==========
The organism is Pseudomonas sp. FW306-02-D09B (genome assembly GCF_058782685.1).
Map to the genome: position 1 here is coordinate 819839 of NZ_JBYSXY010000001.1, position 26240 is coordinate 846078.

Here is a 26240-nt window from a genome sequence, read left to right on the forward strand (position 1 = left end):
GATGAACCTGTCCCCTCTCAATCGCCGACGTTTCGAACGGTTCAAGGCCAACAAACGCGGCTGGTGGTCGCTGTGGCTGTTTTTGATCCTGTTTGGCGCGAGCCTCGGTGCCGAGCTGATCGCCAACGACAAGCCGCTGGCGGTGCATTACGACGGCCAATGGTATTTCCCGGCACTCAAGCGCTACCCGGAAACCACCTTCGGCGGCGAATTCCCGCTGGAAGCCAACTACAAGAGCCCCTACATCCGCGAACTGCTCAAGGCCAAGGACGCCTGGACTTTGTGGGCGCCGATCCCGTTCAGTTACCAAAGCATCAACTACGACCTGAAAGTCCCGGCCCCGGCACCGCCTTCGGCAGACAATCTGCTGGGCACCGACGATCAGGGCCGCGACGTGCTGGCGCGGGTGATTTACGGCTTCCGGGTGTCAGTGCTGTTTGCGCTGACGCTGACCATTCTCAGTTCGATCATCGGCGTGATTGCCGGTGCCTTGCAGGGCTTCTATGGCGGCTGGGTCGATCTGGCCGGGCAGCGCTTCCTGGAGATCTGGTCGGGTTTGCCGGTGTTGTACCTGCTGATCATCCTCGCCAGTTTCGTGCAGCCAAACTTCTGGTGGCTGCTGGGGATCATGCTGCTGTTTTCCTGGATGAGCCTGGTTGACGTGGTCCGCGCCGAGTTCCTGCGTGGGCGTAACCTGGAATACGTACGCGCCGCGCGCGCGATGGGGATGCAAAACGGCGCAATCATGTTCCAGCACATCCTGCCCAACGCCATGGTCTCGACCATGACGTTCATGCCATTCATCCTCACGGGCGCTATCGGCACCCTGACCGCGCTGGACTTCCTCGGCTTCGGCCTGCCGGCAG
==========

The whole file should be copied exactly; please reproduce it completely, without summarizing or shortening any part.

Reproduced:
The organism is Pseudomonas sp. FW306-02-D09B (genome assembly GCF_058782685.1).
Map to the genome: position 1 here is coordinate 819839 of NZ_JBYSXY010000001.1, position 26240 is coordinate 846078.

Here is a 26240-nt window from a genome sequence, read left to right on the forward strand (position 1 = left end):
GATGAACCTGTCCCCTCTCAATCGCCGACGTTTCGAACGGTTCAAGGCCAACAAACGCGGCTGGTGGTCGCTGTGGCTGTTTTTGATCCTGTTTGGCGCGAGCCTCGGTGCCGAGCTGATCGCCAACGACAAGCCGCTGGCGGTGCATTACGACGGCCAATGGTATTTCCCGGCACTCAAGCGCTACCCGGAAACCACCTTCGGCGGCGAATTCCCGCTGGAAGCCAACTACAAGAGCCCCTACATCCGCGAACTGCTCAAGGCCAAGGACGCCTGGACTTTGTGGGCGCCGATCCCGTTCAGTTACCAAAGCATCAACTACGACCTGAAAGTCCCGGCCCCGGCACCGCCTTCGGCAGACAATCTGCTGGGCACCGACGATCAGGGCCGCGACGTGCTGGCGCGGGTGATTTACGGCTTCCGGGTGTCAGTGCTGTTTGCGCTGACGCTGACCATTCTCAGTTCGATCATCGGCGTGATTGCCGGTGCCTTGCAGGGCTTCTATGGCGGCTGGGTCGATCTGGCCGGGCAGCGCTTCCTGGAGATCTGGTCGGGTTTGCCGGTGTTGTACCTGCTGATCATCCTCGCCAGTTTCGTGCAGCCAAACTTCTGGTGGCTGCTGGGGATCATGCTGCTGTTTTCCTGGATGAGCCTGGTTGACGTGGTCCGCGCCGAGTTCCTGCGTGGGCGTAACCTGGAATACGTACGCGCCGCGCGCGCGATGGGGATGCAAAACGGCGCAATCATGTTCCAGCACATCCTGCCCAACGCCATGGTCTCGACCATGACGTTCATGCCATTCATCCTCACGGGCGCTATCGGCACCCTGACCGCGCTGGACTTCCTCGGCTTCGGCCTGCCGGCAG